The disruptive behaviour of this boy impacted on the education of 31 other children. When they took their SATs in year 6, 14 of them had readers. Two of these were dyslexic but the other 12 including my son were on ILPs as they were very behind where they should have been.
    My point here is that some children with disabilities do well in mainstream school and some benefit from being in a school with smaller classes and specialist staff. If the behaviour of one child is disrupting the education of 30 others, is it right that this child remains in the school? I don't know the answer to this and I don't think we can generalise but it sounds to me that this particular little boy might benefit from being in a different school. I hope everything works out for him.
    Kateray1 likes this.
  15. ASD by definition is a Social Communication Disorder.
  16. Touche, by the way the National Autism Society website has links to some useful resources to help you manage ASD pupils. I agree though, it's unfair to other pupils and to the boy concerned to allow the situation to continue unchecked, after all how will he achieve his potential if he is using such inappropriate language to deal with his situation / frustrations.
  17. dozymare1957

    dozymare1957 Occasional commenter

    My son has ASD. When he was diagnosed I was told that it was a social skills disorder not a social communication disorder but you may know something that I don't. His is able to communicate well although he finds it difficult to communicate with people he doesn't know. When he was younger he sometimes had problems understanding some things like idioms and puns. His problem is more with social skills and routines rather than communication.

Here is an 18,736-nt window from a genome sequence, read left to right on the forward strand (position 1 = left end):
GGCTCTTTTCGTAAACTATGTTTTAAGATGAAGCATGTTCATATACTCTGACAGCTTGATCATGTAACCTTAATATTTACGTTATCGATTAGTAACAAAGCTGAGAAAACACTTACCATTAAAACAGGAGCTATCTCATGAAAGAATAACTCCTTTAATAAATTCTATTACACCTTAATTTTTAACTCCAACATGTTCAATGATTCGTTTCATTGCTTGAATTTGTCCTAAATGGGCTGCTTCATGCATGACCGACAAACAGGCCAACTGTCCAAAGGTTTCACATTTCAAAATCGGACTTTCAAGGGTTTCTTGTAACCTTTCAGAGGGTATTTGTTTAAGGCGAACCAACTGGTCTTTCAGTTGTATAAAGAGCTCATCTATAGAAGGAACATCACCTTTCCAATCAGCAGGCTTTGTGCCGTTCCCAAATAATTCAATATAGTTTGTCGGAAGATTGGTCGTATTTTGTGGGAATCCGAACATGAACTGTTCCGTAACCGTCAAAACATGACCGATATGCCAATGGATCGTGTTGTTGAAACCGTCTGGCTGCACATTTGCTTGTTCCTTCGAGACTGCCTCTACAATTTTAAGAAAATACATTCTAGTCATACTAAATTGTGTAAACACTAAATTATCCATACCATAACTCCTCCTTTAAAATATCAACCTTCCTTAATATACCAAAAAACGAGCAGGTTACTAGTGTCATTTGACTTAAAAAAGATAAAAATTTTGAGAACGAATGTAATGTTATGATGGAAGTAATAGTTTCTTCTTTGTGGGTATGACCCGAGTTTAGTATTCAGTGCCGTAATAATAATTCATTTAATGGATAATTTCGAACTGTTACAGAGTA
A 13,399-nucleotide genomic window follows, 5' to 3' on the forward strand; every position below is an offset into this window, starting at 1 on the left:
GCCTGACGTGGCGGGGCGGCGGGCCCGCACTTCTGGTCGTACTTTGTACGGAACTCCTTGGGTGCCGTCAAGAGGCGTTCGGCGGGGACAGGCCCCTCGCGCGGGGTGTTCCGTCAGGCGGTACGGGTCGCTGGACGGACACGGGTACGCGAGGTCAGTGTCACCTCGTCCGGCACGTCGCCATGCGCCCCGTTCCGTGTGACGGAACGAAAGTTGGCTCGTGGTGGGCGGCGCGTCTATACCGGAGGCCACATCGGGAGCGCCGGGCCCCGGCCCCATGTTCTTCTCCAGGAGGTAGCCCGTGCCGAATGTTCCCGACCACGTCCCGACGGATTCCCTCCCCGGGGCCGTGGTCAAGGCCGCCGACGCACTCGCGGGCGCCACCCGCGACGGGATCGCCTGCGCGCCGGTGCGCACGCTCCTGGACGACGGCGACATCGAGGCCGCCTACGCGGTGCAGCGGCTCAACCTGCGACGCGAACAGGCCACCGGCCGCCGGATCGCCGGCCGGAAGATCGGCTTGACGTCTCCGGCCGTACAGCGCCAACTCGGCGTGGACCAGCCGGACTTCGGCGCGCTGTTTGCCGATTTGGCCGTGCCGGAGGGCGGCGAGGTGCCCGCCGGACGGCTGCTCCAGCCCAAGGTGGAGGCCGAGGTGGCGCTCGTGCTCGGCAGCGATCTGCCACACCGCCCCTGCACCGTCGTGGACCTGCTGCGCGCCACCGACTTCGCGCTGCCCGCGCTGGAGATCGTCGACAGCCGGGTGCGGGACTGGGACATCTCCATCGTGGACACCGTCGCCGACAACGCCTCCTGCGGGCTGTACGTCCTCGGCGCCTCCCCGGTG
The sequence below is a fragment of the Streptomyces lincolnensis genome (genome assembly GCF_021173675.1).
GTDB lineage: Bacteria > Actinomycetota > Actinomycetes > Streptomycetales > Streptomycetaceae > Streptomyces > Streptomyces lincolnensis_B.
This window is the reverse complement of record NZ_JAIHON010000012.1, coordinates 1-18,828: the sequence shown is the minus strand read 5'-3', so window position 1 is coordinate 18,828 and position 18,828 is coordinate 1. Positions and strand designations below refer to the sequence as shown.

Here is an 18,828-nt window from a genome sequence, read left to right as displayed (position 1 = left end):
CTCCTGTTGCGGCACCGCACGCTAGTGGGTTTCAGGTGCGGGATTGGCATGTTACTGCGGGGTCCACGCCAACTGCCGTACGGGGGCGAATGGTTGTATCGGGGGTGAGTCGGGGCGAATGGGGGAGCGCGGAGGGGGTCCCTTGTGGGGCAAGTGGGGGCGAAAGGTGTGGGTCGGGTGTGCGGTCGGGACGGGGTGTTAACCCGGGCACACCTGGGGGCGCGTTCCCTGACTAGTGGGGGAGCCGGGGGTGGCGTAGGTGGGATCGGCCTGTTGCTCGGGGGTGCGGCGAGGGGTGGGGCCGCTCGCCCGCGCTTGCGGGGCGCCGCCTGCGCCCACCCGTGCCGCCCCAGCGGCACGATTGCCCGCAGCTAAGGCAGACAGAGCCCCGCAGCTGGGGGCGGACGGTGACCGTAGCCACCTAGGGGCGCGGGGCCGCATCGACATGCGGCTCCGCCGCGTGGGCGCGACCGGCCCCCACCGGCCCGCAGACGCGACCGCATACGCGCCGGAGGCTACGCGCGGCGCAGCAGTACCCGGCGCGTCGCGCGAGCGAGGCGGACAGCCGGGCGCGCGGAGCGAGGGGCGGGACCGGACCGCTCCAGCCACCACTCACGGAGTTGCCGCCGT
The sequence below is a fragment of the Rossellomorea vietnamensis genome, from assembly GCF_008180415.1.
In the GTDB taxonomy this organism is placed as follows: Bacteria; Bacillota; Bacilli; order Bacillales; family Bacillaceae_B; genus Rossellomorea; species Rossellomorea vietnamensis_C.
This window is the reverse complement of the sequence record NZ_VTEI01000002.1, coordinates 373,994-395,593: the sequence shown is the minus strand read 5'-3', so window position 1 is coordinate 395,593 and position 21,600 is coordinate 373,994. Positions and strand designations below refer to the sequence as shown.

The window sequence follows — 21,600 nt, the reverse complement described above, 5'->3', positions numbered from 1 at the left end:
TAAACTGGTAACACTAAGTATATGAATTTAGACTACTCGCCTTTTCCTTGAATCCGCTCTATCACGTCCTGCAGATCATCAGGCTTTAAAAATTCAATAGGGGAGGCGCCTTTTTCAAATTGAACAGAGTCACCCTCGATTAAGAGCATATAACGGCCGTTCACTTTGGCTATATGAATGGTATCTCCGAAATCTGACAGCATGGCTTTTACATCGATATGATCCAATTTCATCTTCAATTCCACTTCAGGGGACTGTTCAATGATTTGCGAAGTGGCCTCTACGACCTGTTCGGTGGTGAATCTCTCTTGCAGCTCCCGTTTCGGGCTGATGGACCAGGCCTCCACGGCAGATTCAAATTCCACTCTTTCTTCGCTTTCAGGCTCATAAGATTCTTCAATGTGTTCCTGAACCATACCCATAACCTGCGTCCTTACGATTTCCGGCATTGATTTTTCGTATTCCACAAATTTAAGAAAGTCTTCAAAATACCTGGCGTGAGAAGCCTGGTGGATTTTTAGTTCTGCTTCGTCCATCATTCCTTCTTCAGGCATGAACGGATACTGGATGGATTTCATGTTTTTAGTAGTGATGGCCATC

I work with lots of kids with ASD and they do not all have communication problems.
    This little boy really did understand what was being said to him and what he said. He was quite capable of behaving well if he felt that he'd gain something by doing so. He also knew that he would effectively be rewarded by his parents if he was sent home because they would let him play on his Playstation.
  18. Hi, i am a classroom assistant and previously worked in child protection - the behaviour that you have desrcibed can be symtomatic of abuse and would recommend a consultation with childrens' services, if nothing more than to put your mind at rest. Soiling and smearing and age inappropriate sexualised language can be a cause for concern...
    Kateray1 likes this.
  19. snugglepot

    snugglepot Occasional commenter

    Thanks shinystars.
  20. This boy's inappropriate behaviour certainly needs dealing with wherever he is schooled, mainstream or not. He indeed sounds very disturbed. I agree with previous posters who have mentioned that he could be displaying signs of abuse and also suggest that a referral is made to raise concerns. It may turn out that there is no abuse but it is, of course, better to be safe than sorry.

    I think he should be given praise when appropriate but not given any special treats that the other children don't receive.
    Kateray1 likes this.